Mexico's First Female Biologist
Today is the birthday of the Mexican botanist Helia Bravo Hollis who was born on this day in 1901.
Bravo Hollis was the first woman to graduate with the title of Biologist in Mexico. By the age of 29, she was named curator of the University's herbarium, where she was assigned the job of studying the cactus.
In 1937, Bravo Hollis published "Las cactáceas de México," making her a leader of global cactus research.
Bravo Hollis focused on cactus in, and in 1951, she cofounded the Mexican Cactus Society. Six cacti species are named in her honor. In 2001, the Cactus Society had planned to celebrate her 100th birthday, but she died four days shy of the century mark.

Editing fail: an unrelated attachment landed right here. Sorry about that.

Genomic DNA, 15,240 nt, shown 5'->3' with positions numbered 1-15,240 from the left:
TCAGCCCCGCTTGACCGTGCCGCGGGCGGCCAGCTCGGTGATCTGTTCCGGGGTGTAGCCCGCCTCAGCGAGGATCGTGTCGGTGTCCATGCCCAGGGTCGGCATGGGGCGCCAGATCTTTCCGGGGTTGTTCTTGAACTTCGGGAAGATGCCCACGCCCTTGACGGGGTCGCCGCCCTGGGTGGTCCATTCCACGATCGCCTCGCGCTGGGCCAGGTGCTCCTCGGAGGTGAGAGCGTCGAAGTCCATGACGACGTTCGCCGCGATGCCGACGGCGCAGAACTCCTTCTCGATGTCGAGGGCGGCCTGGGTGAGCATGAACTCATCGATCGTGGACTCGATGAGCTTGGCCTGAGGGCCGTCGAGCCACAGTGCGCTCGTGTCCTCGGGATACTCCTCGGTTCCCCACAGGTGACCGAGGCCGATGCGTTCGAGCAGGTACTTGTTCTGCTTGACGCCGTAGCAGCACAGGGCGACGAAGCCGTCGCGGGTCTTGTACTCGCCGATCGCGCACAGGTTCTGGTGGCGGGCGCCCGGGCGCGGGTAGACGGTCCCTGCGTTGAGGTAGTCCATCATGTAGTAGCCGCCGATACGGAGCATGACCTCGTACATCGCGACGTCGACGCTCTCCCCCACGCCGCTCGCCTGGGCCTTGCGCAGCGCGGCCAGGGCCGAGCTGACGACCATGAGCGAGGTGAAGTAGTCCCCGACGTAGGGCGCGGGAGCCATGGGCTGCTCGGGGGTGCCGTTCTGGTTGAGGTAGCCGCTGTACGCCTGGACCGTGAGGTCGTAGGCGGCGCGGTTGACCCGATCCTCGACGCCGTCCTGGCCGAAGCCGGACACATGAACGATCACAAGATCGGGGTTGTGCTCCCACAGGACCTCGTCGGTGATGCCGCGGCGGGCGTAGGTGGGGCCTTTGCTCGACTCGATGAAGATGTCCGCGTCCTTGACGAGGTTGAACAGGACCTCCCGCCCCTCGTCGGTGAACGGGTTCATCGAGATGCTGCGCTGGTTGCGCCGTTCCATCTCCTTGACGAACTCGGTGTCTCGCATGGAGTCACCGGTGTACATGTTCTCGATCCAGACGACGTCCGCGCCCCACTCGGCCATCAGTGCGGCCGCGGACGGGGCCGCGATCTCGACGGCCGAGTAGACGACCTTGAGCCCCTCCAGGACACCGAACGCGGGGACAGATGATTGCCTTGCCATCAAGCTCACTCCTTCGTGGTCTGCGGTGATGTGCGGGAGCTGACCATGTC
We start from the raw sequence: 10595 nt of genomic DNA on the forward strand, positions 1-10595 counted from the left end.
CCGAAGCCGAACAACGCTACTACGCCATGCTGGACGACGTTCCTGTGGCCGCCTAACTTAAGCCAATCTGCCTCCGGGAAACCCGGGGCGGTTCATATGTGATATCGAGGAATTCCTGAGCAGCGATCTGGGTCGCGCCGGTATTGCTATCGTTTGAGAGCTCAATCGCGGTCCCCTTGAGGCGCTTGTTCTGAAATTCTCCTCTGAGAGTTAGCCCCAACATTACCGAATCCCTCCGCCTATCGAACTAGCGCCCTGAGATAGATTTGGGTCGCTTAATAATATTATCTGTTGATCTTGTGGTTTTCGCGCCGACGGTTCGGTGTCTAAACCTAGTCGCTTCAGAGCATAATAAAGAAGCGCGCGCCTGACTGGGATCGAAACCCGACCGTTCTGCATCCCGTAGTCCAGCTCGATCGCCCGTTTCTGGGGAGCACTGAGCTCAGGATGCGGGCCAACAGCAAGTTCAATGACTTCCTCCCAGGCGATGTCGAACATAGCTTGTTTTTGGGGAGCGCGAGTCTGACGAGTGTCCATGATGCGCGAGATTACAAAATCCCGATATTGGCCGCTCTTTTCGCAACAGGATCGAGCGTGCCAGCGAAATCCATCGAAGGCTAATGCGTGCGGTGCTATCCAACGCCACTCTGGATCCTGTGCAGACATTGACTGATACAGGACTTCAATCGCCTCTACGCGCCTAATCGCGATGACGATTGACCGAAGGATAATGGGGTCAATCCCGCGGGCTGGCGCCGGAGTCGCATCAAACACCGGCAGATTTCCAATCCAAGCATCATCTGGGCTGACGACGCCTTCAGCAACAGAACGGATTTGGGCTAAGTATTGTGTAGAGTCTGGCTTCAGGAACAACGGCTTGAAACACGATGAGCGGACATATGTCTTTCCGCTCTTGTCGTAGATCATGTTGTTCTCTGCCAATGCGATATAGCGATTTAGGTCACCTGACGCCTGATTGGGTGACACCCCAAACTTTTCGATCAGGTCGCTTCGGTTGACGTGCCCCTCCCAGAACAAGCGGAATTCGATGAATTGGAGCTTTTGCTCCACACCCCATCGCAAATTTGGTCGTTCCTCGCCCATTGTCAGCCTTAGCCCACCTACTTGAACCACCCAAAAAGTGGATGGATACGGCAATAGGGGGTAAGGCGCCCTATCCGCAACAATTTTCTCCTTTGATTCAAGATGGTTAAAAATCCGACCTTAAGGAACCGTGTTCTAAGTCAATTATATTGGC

Bravo Hollis also helped found the Botanical Gardens at the National Autonomous University of Mexico. She served as the director of the Gardens throughout the 1960s. When a strike occurred, Bravo-Hollis offset the pay owed her workers with money out of her own pocket.
Last year, Google commemorated the 117th birthday of Bravo Hollis with a Doodle.
If you search for her online, you'll see a memorable image of Bravo Hollis, in a skirt and blazer with a knife in her hand, standing next to an Echinocactus platyacanthus, also known as the giant barrel cactus, that appears to be over 5 ft tall and just as wide; an imposing specimen. This species is the largest barrel cacti. In Mexico, where the cactus is a native, the hairs are harvested for weaving, and a traditional candy is made from boiling the pith.
Today, the Helia Bravo Hollis Botanical Garden, with more than 80 species of Cactaceae, is found at the Biosphere Reserve of Tehuacán.